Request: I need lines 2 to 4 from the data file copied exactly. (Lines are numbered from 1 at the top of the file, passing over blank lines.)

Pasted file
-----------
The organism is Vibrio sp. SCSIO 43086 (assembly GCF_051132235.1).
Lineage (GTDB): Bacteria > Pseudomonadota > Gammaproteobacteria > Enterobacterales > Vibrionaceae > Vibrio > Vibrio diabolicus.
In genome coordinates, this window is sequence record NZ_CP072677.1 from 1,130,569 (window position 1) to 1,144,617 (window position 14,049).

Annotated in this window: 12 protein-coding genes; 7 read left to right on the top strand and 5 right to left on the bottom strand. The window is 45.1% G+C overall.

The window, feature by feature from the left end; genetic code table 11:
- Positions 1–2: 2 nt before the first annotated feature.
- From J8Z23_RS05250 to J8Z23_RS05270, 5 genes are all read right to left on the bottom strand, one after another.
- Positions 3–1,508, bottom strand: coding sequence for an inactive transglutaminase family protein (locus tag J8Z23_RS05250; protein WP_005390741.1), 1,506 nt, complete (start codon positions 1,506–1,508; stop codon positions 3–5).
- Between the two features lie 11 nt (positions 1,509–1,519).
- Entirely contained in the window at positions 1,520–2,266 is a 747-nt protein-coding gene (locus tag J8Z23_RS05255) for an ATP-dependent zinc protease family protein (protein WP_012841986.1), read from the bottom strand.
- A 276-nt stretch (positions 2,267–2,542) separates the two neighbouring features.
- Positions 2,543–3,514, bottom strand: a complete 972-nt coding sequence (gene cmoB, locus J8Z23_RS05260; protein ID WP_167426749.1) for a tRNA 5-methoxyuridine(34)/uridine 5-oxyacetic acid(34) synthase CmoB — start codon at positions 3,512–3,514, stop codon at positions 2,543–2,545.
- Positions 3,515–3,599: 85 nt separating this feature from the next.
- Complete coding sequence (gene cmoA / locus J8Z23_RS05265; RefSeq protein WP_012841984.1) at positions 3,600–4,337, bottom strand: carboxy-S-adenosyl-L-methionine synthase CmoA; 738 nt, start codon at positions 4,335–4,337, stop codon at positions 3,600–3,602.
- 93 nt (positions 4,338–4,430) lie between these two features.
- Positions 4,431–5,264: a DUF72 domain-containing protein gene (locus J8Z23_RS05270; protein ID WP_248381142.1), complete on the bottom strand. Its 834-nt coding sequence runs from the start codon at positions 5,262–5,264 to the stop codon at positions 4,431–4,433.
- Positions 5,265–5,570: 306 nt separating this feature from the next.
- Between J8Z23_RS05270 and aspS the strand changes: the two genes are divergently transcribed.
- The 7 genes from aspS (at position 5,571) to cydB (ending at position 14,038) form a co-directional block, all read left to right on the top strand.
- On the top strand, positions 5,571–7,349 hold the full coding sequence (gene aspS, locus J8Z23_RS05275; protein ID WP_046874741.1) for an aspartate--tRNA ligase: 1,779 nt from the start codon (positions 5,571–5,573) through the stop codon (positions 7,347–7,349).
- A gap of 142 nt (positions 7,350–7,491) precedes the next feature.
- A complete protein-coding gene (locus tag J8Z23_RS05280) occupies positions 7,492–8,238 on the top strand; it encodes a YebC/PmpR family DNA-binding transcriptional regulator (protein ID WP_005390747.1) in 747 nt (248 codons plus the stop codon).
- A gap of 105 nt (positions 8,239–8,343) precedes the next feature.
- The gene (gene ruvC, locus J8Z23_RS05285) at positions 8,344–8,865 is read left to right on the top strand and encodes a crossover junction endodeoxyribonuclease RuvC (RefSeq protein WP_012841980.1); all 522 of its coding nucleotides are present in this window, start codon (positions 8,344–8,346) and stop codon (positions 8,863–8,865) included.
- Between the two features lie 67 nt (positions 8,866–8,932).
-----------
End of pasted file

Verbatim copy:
Lineage (GTDB): Bacteria > Pseudomonadota > Gammaproteobacteria > Enterobacterales > Vibrionaceae > Vibrio > Vibrio diabolicus.
In genome coordinates, this window is sequence record NZ_CP072677.1 from 1,130,569 (window position 1) to 1,144,617 (window position 14,049).

Annotated in this window: 12 protein-coding genes; 7 read left to right on the top strand and 5 right to left on the bottom strand. The window is 45.1% G+C overall.